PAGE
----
The Gabriel García Marquez excerpt, from One Hundred Years of Solitude, that I mentioned last week:
Don't talk to me about politics," the colonel would tell him. "Our business is selling little fishes." The rumor that he did not want to hear anything about the situation in the country because he was growing rich in his workshop make Ursula laugh when it reached her ears. With her terrible practical sense she could not understand the colonel's business as he exchanged little fishes for gold coins and then converted the coins into little fishes, and so on, with the result that he had to work all the harder with the more he sold in order to satisfy an exasperating vicious circle. Actually, what interested him was not the business but the work. He needed so much concentration to link scales, fit minute rubies into the eyes, laminate gills, and put on fins that there was not the smallest empty moment left for him to fill with his disillusionment of the war.
That's more or less exactly the relationship that I'd like to have with things I make. It would keep me fully occupied, so that life's annoyances could be held at bay. And, ideally, people would pay me directly with art supplies. All the better if it's pure gold!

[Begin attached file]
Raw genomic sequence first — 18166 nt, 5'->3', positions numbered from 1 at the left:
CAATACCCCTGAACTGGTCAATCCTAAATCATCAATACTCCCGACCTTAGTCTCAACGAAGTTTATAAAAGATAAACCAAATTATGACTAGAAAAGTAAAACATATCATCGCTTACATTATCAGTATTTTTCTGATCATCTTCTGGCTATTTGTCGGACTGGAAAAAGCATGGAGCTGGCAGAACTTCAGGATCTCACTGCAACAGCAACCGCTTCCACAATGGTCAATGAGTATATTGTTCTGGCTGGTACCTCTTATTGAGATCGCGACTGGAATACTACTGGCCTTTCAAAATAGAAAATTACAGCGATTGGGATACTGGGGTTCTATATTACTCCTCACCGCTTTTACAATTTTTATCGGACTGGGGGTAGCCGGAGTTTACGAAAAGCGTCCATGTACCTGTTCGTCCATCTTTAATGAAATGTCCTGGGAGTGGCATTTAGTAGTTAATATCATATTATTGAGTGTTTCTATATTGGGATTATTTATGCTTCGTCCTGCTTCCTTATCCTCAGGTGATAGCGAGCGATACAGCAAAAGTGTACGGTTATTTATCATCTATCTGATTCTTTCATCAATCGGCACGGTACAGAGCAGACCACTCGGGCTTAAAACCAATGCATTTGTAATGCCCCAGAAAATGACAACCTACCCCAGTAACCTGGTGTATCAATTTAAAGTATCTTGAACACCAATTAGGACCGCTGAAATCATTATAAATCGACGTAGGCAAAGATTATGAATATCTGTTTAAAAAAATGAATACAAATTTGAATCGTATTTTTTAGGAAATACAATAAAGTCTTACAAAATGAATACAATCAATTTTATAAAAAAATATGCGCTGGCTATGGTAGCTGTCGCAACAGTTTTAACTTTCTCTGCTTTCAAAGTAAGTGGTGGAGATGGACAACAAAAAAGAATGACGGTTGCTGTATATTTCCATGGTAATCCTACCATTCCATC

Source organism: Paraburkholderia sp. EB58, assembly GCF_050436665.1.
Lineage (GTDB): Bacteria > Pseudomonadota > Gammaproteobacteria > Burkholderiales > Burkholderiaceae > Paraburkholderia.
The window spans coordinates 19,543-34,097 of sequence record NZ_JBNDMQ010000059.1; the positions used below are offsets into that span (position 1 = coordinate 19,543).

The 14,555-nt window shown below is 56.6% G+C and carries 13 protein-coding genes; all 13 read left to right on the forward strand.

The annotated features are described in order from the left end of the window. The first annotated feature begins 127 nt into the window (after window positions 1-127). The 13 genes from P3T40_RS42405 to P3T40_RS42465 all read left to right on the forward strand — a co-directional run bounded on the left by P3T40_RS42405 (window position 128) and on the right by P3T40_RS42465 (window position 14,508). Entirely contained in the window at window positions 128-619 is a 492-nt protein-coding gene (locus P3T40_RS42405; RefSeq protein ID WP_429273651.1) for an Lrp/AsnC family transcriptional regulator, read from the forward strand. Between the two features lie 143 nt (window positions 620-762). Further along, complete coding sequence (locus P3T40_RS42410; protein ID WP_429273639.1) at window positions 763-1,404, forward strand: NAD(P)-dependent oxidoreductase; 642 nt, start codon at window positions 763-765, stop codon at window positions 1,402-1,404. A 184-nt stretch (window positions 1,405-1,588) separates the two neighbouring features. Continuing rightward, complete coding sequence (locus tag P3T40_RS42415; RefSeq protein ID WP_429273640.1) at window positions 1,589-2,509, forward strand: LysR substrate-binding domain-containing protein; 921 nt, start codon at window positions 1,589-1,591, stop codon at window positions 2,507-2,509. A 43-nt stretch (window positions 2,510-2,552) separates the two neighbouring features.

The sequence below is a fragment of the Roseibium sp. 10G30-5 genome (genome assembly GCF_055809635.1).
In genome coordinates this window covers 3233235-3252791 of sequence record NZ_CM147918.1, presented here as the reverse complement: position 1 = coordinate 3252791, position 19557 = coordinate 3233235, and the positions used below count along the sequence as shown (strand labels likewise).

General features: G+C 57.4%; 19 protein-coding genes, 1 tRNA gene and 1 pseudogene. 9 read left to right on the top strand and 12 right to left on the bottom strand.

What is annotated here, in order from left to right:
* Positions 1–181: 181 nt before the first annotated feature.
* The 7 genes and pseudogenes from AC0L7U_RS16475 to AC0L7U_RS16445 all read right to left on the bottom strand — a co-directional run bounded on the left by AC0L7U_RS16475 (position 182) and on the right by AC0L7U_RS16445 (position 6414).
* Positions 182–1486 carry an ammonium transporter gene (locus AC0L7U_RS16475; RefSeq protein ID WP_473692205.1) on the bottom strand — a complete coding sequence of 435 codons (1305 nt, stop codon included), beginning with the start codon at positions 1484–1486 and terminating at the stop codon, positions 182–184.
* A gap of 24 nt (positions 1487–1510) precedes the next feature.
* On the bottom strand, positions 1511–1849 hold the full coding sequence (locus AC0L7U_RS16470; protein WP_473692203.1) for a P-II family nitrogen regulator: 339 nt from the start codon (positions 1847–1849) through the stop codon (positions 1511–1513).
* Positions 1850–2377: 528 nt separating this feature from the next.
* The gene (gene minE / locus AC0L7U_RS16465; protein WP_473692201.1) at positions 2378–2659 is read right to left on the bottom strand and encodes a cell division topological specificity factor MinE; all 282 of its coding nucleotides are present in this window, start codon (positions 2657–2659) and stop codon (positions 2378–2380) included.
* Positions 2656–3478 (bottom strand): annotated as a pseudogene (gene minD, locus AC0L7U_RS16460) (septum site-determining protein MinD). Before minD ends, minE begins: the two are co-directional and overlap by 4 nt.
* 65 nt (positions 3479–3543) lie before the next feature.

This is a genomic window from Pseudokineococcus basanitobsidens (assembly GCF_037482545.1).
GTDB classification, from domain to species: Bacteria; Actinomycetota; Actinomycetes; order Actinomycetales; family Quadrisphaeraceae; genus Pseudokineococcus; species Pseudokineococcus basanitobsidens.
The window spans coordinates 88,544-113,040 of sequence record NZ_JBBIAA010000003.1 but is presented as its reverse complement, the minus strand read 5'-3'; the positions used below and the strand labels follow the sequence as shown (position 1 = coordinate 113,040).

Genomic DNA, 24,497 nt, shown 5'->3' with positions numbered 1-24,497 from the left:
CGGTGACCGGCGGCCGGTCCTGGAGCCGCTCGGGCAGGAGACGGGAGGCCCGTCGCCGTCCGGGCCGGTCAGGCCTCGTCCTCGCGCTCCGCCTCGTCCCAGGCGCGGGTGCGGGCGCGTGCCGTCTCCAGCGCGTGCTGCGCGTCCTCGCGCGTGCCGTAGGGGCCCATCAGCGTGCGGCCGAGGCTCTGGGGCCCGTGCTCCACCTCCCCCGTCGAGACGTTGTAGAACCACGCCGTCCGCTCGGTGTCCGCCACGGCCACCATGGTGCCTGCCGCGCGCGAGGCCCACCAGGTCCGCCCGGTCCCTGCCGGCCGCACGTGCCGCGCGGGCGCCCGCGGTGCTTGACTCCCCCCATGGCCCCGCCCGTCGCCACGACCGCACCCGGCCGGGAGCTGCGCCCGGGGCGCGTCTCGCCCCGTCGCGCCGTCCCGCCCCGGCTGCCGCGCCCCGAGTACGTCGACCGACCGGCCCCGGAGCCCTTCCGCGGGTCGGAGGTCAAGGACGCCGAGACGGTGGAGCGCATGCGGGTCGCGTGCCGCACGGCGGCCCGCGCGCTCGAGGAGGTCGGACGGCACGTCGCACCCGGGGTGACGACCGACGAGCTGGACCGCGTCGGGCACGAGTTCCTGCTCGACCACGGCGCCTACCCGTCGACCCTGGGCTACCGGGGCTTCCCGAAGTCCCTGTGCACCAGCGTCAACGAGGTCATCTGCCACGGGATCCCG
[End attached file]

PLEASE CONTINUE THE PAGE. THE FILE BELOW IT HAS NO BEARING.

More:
Next: Go and see about Brandon Bird's art. He's *awesome*. In my opinion, his obsession with Christopher Walken only makes it better. Also, the Last Supper was, in fact, in desperate need of a good RoboCop. There's a good chance you'll recognize at least one or two of them, the one with David Hasselhoff and the cuttlefish has been around. The Law & Order coloring book and greeting cards, and Nobody Wants To Play Sega with Harrison Ford are some of my favorites. Also, Blood Sport would've been a much better film had it in fact starred Abraham Lincoln. There is a line drawing of the mythical, mystical creature known as the Wooly Norris, as well. Any time spent roaming around Bird's galleries is time well spent!
Next: Mr. Man took me over to the super-mega-god-shops-here art supply today for birthday goodies, and I got all manner of frivolous, silly stuff. Scented purple writing ink. (It was that or the invisible ink, but to be honest, most of my handwritten letters go to my 86 year old grandmother, who probably already has enough trouble reading my letters.) Copper flake brush ink. A nice smoke grey fountain ink in a fetishy little tin. I also picked up some starter materials for sculpting, and I'm itching to get back into some 3D work. So, hopefully you will see some of that here soon.
Finally, check out Little Robot, a Glasgow based paper/low relief artist whose work I first encountered on Etsy. I really dig her use of twilight color schemes, and the way anyone can have a beard, even a lady. Especially a lady. I think some of those gentlemen are ladies, anyway.
If you think of art as a bunch of cats, this is where René Lalique's Persian got over with Mark Ryden's moggy. Very stylish and nostalgic, but not in the maudlin way.
Of course, sensible people probably don't think of art as a bunch of cats. But I wasn't going to point fingers.